Urban Teachers approach
Urban Teachers four-year program provides training and support to teacher candidates as they navigate the pathway from preparation through induction and into ongoing, school-based learning. In the first year of the program, residents are introduced to specific teaching practices in graduate-level courses led by Urban Teachers clinical faculty. Simultaneously, residents spend an entire year working in urban classrooms alongside host teachers in our partner schools, before they are responsible for their own classroom. Instructional coaches provide regular coaching and feedback to our residents as well as first- and second-year teachers to support ongoing improvement.
All Urban Teachers coursework is practical, experiential, and actionable, allowing for immediate application of learned skills and standards-based curriculum in the classroom. Courses emphasize literacy and math skills that are essential to the success of K-12 students across all content areas. Coursework also provides training on the implementation and interpretation of assessments, which helps our teachers evaluate their students learning needs and provide more targeted instruction. Additionally, coursework in special education enables participants to meet the needs of diverse learners.
Key course assignments require implementation of standards-based lesson plans, collection of instructional data about student learning, identification of instructional challenges and how they were addressed, and reflection on practice to foster meaningful conversations about the needs of our participants. Such assignments require participants to enact teaching practices, efforts which are supported by on-site instructional coaching. Coursework assignments also provide an opportunity for participants to receive feedback as they develop their teaching skills.
Residents spend a full academic year and two summers implementing newly acquired teaching practices in multiple classroom settings alongside host teachers at Urban Teachers partner schools almost every school day. This intense classroom practice in a variety of settings gives residents multiple opportunities to implement teaching practices in school settings and to monitor student learning. To ensure teacher candidates are ready to manage their own classrooms as teachers of record, instructional coaches provide comprehensive oversight of these clinical experiences through structured coaching cycles and feedback.
Urban Teachers provides every participant with on-site, ongoing, individualized coaching and support for three years. During classroom observations, instructional coaches assess the implementation of specific teaching practices, including the use of data to inform instruction. These observations are guided by a rubric that is consistent with the standards set by the Council of Chief State School Officers Interstate Teacher Assessment and Support Consortium (CCSSO). In addition, the rubric aligns with the teaching practices that are assessed by our district partners. Observations generate specific, actionable feedback for participants as well as ratings that provide an ongoing assessment of performance throughout the course of the year. Advancement in the program is based on participants success at implementing effective teaching strategies.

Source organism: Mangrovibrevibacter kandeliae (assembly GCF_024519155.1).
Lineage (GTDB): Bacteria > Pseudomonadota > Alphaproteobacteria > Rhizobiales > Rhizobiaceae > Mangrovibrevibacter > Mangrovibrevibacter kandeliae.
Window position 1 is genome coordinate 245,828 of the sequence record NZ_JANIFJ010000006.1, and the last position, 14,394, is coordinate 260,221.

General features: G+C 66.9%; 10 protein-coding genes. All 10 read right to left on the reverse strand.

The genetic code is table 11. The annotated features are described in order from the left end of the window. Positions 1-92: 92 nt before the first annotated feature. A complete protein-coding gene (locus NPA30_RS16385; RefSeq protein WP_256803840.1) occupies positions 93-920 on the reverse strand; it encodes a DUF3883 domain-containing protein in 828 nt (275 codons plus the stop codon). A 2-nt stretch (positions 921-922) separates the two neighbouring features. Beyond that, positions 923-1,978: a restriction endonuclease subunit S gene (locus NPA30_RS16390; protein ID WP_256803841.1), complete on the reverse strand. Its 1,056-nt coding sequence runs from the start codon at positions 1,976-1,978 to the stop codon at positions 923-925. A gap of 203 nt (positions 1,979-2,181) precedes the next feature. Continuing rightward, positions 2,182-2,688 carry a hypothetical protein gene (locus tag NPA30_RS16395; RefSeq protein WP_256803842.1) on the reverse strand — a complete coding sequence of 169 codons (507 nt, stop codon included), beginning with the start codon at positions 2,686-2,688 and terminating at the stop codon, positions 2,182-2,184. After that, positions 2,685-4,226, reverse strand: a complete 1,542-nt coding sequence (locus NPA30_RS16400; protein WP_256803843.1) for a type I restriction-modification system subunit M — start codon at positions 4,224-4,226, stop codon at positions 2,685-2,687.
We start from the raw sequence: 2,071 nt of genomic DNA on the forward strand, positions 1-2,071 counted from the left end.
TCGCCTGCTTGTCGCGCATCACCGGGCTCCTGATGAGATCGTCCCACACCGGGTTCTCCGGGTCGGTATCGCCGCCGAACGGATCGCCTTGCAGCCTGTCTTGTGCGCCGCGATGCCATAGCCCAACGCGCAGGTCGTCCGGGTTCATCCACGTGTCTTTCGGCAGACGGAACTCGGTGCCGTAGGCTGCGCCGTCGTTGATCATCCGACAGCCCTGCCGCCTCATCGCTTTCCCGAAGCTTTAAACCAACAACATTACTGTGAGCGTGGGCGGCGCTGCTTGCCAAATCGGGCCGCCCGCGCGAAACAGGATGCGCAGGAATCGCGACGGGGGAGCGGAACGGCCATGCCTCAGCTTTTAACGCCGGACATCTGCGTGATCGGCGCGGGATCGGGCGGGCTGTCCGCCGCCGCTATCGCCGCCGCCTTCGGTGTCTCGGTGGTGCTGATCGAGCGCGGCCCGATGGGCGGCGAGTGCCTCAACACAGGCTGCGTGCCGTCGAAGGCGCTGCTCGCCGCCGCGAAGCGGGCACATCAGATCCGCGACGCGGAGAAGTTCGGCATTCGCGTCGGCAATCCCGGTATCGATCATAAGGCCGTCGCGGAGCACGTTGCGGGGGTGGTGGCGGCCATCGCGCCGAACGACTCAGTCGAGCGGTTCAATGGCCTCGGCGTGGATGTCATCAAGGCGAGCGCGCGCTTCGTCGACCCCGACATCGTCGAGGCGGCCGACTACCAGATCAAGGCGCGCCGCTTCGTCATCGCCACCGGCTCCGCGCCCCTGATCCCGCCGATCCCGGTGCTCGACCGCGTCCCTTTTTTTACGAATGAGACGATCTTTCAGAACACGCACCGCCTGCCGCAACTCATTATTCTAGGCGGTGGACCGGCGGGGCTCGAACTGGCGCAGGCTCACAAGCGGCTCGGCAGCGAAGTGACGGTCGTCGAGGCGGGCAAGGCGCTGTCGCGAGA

Urban Teachers continues to examine the various factors of the pathway we believe contributes to teacher effectiveness. By doing so, we continuously improve our program and target efforts toward processes that will generate improved outcomes for all our participants and their students. We recognize that teachers and situations are unique: we try to attend to the interplay between teacher candidates backgrounds, program features, and school settings in shaping our teacher candidates learning, and to solicit feedback from our school and district partners to better meet their needs. We will continue to refine our model as new research on teacher preparation becomes available.
As an organization, we are committed to modeling continuous improvement in the field of teacher preparation. It is our hope that other organizations can benefit from the real-time learning we are experiencing as we implement our model. Developing confident, prepared teachers is one of the most crucial elements to ensuring that students have equitable educational opportunities. Giving new teachers the support and tools they need to be highly skilled, effective teachers is paramount to seeing this promise through.
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Biancarosa, G., Bryk, A.S., & Dexter, E.R. (2010). Assessing the Value-Added Effects of Literacy Collaborative Professional Development on Student Learning. The Elementary School Journal, 111(1), 7-34.
Boyd, D.J., Grossman, P.L., Lankford, H., Loeb, S., & Wyckoff, J. (2009). Teacher Preparation and Student Achievement. Educational Evaluation and Policy Analysis, 31(4), 416-440.
DeMonte, J. (2015). A Million New Teachers are Coming. Will They be Ready to Teach? Washington, DC: Education Policy Center at American Institutes for Research.
Goe, L., Biggers, K., & Croft, A. (2012). Linking teacher evaluation to professional development: Focusing on improving teaching and learning. Washington, DC: National Comprehensive Center for Teacher Quality.
Marsh, J. A., McCombs, J. S., Lockwood, J. R., Martorell, F., Gershwin, D., Naftel, S., ¦ Crego, A. (2008). Supporting Literacy Across the Sunshine State: A Study of Florida Middle School Reading Coaches. Rand Corporation.
National Research Council. (2010). Preparing teachers: building evidence for sound policy. Committee on the Student of Teacher Preparation Programs in the United States, Center for Education. Division of Behavioral and Social Sciences and Education. Washington, DC: The National Academies Press.
Ronfeldt, M., & Reininger, M. (2012). More or better student teaching? Teaching and Teacher Education, 28(8), 1091 1106.
Ronfeldt, M., Schwartz, N., & Jacob, B. (2014). Does preservice preparation matter? Examining old questions in new ways. Teachers College Record, 116(10), 1 46.